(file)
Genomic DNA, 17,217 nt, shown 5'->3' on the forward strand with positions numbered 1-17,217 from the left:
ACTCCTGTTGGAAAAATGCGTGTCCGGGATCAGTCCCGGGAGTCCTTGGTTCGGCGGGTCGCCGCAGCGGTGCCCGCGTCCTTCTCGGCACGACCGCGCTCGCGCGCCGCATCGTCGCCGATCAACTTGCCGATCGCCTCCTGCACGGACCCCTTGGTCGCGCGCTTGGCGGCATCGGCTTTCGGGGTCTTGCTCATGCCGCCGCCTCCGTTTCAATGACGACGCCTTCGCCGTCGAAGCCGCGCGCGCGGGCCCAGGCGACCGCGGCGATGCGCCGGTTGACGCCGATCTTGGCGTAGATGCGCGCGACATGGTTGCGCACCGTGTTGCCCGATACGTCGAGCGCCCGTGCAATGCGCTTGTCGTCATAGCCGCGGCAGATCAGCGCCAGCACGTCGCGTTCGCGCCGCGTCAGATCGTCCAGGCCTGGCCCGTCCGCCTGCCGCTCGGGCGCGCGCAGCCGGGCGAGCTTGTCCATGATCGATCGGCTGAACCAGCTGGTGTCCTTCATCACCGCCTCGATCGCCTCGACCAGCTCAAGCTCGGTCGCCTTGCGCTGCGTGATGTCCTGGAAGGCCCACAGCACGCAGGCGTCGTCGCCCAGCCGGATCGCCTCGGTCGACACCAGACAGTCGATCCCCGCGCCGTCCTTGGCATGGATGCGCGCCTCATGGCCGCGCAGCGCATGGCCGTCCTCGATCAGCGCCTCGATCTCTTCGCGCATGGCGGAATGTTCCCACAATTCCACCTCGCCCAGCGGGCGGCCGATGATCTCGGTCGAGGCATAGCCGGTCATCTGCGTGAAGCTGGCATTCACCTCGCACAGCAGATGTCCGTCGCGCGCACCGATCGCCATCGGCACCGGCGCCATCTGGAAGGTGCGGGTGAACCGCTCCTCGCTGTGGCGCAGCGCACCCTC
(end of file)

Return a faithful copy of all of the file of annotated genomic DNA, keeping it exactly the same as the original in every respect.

Genomic DNA, 17,217 nt, shown 5'->3' on the forward strand with positions numbered 1-17,217 from the left:
ACTCCTGTTGGAAAAATGCGTGTCCGGGATCAGTCCCGGGAGTCCTTGGTTCGGCGGGTCGCCGCAGCGGTGCCCGCGTCCTTCTCGGCACGACCGCGCTCGCGCGCCGCATCGTCGCCGATCAACTTGCCGATCGCCTCCTGCACGGACCCCTTGGTCGCGCGCTTGGCGGCATCGGCTTTCGGGGTCTTGCTCATGCCGCCGCCTCCGTTTCAATGACGACGCCTTCGCCGTCGAAGCCGCGCGCGCGGGCCCAGGCGACCGCGGCGATGCGCCGGTTGACGCCGATCTTGGCGTAGATGCGCGCGACATGGTTGCGCACCGTGTTGCCCGATACGTCGAGCGCCCGTGCAATGCGCTTGTCGTCATAGCCGCGGCAGATCAGCGCCAGCACGTCGCGTTCGCGCCGCGTCAGATCGTCCAGGCCTGGCCCGTCCGCCTGCCGCTCGGGCGCGCGCAGCCGGGCGAGCTTGTCCATGATCGATCGGCTGAACCAGCTGGTGTCCTTCATCACCGCCTCGATCGCCTCGACCAGCTCAAGCTCGGTCGCCTTGCGCTGCGTGATGTCCTGGAAGGCCCACAGCACGCAGGCGTCGTCGCCCAGCCGGATCGCCTCGGTCGACACCAGACAGTCGATCCCCGCGCCGTCCTTGGCATGGATGCGCGCCTCATGGCCGCGCAGCGCATGGCCGTCCTCGATCAGCGCCTCGATCTCTTCGCGCATGGCGGAATGTTCCCACAATTCCACCTCGCCCAGCGGGCGGCCGATGATCTCGGTCGAGGCATAGCCGGTCATCTGCGTGAAGCTGGCATTCACCTCGCACAGCAGATGTCCGTCGCGCGCACCGATCGCCATCGGCACCGGCGCCATCTGGAAGGTGCGGGTGAACCGCTCCTCGCTGTGGCGCAGCGCACCCTC